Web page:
He believes the NCAA hammered the institution but failed to really hit those he believes are responsible, including former President Graham Spanier, former Athletic Director Tim Curley, former Interim Senior Vice President for Business and Finance Gary Schultz and Paterno.

“All any of them had to do was communicate (the Sandusky reports) to someone else. And all of them chose to be silent,” he said. “That’s unforgivable and unconscionable. The suggestions or implication that the football culture made them abandon their human decency is kind of offensive. Football didn’t do that; that was done by four individuals in positions of authority that could not be counted upon to do the right.”

And the message sent by the NCAA and Penn State based on the consent decree, Bilas believes, is that the culture of football was at fault, and so that institution should be punished. But Bilas believes that message neglects to get at the really heart of the issue.

“Putting this off on football just glosses over the fact that individuals were at a fault here, and they are not being held to account,” he said.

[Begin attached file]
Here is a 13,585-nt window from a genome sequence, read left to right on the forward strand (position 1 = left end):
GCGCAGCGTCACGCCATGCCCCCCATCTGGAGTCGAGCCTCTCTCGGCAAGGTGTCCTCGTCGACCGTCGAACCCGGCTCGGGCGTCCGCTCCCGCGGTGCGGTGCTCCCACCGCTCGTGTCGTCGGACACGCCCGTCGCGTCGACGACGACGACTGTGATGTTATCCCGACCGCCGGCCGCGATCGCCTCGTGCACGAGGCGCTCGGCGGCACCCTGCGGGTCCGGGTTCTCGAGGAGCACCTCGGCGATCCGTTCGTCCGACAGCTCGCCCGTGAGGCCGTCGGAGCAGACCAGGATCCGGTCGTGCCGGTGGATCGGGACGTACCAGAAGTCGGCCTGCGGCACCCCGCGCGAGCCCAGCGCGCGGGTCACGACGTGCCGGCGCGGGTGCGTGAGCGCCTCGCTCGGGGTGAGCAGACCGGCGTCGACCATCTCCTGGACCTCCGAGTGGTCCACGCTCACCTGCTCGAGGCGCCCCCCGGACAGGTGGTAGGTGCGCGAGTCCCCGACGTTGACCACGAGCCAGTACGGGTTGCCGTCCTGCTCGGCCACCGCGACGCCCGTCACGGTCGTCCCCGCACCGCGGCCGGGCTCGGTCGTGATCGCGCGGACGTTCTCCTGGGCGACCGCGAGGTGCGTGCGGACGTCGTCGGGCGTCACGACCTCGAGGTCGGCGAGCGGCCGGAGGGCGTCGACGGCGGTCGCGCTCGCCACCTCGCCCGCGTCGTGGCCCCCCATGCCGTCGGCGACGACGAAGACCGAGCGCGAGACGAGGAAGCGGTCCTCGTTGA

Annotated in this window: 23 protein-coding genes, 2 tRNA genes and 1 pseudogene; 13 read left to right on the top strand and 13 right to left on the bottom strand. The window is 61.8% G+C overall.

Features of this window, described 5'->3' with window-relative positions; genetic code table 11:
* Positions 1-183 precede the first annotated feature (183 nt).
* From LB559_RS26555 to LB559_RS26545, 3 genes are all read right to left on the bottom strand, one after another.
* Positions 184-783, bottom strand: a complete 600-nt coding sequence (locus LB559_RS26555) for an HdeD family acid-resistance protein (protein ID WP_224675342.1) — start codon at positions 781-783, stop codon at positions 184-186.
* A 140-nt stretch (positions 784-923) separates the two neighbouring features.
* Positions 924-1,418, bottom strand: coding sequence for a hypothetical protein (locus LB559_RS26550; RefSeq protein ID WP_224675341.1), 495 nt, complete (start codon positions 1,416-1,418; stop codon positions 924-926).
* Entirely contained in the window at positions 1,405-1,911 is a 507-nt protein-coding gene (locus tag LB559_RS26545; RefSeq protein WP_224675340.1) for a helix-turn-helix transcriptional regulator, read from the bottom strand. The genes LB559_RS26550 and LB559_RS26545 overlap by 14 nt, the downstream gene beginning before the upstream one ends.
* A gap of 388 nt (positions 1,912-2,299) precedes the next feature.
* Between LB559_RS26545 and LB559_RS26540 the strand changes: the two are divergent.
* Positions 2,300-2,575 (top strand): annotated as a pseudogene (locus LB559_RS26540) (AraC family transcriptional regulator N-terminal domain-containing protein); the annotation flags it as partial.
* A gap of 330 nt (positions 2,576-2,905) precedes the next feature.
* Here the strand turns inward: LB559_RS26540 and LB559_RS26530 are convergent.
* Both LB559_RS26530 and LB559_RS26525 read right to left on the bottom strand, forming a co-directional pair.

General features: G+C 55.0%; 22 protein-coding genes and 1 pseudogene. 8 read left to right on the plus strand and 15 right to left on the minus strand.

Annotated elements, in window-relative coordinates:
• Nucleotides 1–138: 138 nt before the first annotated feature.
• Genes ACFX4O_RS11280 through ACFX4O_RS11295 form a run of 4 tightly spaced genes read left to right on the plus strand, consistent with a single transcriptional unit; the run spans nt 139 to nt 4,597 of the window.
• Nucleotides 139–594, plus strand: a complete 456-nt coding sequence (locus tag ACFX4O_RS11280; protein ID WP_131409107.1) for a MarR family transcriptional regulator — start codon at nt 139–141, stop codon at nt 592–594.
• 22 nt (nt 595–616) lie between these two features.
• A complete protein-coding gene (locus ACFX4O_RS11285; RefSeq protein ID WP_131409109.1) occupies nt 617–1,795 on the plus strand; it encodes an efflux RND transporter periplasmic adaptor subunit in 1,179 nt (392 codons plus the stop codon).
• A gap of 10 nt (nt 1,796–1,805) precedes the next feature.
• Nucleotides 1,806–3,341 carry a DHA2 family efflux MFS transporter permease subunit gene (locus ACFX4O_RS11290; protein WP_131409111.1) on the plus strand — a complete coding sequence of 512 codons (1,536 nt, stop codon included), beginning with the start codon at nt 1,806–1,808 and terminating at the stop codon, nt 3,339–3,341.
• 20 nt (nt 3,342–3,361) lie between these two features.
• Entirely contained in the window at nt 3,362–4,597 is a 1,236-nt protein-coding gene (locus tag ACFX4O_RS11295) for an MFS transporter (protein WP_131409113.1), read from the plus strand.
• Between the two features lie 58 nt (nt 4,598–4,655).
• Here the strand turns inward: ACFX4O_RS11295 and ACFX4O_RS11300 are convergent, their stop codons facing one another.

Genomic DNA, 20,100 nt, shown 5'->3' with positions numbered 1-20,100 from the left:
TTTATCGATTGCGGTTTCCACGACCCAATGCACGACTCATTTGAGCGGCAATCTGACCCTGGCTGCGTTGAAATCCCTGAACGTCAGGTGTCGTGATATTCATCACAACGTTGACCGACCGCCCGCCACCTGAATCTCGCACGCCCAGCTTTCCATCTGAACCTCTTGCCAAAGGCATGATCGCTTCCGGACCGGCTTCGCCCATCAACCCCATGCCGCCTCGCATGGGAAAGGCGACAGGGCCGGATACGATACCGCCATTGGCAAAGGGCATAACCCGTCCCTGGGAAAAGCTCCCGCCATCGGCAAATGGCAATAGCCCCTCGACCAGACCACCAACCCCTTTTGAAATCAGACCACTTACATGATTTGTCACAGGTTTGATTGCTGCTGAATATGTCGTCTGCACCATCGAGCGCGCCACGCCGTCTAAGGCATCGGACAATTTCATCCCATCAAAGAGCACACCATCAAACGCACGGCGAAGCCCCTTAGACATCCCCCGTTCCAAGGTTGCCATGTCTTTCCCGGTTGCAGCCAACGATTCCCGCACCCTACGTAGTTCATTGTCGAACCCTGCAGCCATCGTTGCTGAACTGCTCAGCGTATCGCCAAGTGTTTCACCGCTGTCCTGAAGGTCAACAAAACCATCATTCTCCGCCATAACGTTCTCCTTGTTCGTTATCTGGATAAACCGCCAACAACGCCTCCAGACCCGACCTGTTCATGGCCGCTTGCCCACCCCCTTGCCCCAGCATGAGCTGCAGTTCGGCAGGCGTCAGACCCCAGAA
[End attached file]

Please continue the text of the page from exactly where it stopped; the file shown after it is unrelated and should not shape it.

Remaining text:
Bilas said he understood the frustration and anger of current and former Penn State players who say that by punishing the institution, the NCAA was punishing them, too.

"Yes, Joe Paterno turned out to be a really bad person. But he won more games than any college coach in history. That’s a fact," Forbes writer Mike Ozanian wrote. "Barry Bonds holds both the all-time and single season home run records in baseball. That’s a fact. We might not like either fact. But we should also be treated as mature and adult enough to be able to discern on our own the difference between sports heroes and villains."

For the players on the affected Penn State teams, taking away those 112 games means they have essentially become collateral damage to the institution they so proudly represented on the field, when they probably had no idea what was happening off the field. The 2005 team will argue that its one-loss season and Orange Bowl win cannot be erased.

Who pays the price for sanctions? | What happens to Penn State football?